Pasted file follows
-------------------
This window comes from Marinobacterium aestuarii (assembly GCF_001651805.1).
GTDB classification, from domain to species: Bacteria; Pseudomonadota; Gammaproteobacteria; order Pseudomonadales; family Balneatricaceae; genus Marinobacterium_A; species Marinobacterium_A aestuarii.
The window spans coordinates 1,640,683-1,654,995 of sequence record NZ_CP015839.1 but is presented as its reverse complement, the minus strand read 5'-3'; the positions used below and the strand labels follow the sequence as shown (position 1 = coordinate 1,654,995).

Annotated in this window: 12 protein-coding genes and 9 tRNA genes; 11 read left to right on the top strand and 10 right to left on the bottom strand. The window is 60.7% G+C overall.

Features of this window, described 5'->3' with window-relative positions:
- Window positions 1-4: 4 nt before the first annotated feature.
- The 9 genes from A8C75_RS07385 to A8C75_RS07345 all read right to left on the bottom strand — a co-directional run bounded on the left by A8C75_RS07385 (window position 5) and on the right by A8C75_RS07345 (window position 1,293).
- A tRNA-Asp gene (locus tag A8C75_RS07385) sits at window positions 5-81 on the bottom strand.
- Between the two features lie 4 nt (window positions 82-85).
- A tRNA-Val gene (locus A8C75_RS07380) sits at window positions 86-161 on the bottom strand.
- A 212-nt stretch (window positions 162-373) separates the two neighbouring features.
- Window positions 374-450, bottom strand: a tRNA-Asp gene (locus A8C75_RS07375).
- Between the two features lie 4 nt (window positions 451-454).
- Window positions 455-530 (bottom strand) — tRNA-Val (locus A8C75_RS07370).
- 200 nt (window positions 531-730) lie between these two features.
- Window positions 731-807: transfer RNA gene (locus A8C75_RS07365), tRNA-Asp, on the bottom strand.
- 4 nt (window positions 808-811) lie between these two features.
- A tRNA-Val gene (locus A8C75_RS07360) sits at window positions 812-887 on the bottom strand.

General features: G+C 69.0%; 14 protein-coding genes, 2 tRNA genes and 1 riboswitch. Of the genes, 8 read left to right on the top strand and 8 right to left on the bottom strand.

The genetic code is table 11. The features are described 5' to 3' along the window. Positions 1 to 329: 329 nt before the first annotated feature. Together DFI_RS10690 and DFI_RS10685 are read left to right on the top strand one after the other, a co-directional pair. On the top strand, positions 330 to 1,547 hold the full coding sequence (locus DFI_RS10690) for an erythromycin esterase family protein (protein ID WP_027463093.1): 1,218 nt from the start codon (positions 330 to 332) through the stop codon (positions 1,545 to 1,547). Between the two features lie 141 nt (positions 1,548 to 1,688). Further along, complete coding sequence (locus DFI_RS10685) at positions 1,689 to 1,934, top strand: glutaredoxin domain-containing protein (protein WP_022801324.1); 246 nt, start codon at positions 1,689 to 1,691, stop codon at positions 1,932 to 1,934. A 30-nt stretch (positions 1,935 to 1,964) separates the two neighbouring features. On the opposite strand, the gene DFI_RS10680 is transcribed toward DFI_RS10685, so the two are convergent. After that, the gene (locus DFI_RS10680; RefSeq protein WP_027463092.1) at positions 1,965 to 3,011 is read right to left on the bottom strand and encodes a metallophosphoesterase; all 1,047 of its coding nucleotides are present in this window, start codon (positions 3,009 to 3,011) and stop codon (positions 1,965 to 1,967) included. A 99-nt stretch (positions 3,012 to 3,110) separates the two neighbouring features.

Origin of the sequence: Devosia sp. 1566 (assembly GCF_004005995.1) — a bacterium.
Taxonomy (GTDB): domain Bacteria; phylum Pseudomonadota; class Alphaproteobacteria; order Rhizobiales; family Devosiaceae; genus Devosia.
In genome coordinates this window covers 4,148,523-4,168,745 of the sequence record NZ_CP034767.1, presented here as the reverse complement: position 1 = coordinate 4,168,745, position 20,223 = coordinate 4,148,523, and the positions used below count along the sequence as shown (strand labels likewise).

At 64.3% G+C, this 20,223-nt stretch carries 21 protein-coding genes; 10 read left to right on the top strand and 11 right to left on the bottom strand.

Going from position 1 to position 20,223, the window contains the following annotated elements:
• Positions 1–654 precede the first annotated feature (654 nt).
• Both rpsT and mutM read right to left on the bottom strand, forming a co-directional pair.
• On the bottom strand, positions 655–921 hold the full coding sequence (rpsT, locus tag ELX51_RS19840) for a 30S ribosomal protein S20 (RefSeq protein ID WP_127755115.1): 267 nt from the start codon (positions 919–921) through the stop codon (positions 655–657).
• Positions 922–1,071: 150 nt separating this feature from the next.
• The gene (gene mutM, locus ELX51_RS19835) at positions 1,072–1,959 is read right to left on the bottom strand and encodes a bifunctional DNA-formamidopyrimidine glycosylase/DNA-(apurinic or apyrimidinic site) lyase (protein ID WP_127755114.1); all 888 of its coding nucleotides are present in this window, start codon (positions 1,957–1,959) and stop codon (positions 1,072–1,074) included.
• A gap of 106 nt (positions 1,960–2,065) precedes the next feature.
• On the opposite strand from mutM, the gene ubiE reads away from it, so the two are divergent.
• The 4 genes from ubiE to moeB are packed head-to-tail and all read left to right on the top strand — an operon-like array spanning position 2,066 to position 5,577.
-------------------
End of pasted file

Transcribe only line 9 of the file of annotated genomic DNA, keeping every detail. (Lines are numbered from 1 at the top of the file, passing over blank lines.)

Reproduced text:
- Between the two features lie 4 nt (window positions 82-85).